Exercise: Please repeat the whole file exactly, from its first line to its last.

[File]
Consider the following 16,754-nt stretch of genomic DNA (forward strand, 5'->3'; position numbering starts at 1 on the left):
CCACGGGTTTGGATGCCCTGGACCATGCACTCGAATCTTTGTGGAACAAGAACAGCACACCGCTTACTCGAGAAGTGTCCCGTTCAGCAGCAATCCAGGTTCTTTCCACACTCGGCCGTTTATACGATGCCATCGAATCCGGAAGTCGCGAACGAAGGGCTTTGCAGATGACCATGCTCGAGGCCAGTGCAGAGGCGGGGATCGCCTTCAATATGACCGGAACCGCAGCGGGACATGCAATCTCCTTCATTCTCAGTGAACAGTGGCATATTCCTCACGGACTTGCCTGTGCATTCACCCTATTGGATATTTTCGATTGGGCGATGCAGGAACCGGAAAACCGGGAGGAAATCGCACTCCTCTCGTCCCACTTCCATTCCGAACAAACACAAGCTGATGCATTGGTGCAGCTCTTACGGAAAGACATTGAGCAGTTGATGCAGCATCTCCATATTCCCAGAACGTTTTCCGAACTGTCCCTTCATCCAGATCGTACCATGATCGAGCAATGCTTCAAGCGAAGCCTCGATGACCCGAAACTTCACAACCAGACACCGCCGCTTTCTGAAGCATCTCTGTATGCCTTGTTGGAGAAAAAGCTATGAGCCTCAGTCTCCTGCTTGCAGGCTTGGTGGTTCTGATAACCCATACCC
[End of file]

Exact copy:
Consider the following 16,754-nt stretch of genomic DNA (forward strand, 5'->3'; position numbering starts at 1 on the left):
CCACGGGTTTGGATGCCCTGGACCATGCACTCGAATCTTTGTGGAACAAGAACAGCACACCGCTTACTCGAGAAGTGTCCCGTTCAGCAGCAATCCAGGTTCTTTCCACACTCGGCCGTTTATACGATGCCATCGAATCCGGAAGTCGCGAACGAAGGGCTTTGCAGATGACCATGCTCGAGGCCAGTGCAGAGGCGGGGATCGCCTTCAATATGACCGGAACCGCAGCGGGACATGCAATCTCCTTCATTCTCAGTGAACAGTGGCATATTCCTCACGGACTTGCCTGTGCATTCACCCTATTGGATATTTTCGATTGGGCGATGCAGGAACCGGAAAACCGGGAGGAAATCGCACTCCTCTCGTCCCACTTCCATTCCGAACAAACACAAGCTGATGCATTGGTGCAGCTCTTACGGAAAGACATTGAGCAGTTGATGCAGCATCTCCATATTCCCAGAACGTTTTCCGAACTGTCCCTTCATCCAGATCGTACCATGATCGAGCAATGCTTCAAGCGAAGCCTCGATGACCCGAAACTTCACAACCAGACACCGCCGCTTTCTGAAGCATCTCTGTATGCCTTGTTGGAGAAAAAGCTATGAGCCTCAGTCTCCTGCTTGCAGGCTTGGTGGTTCTGATAACCCATACCC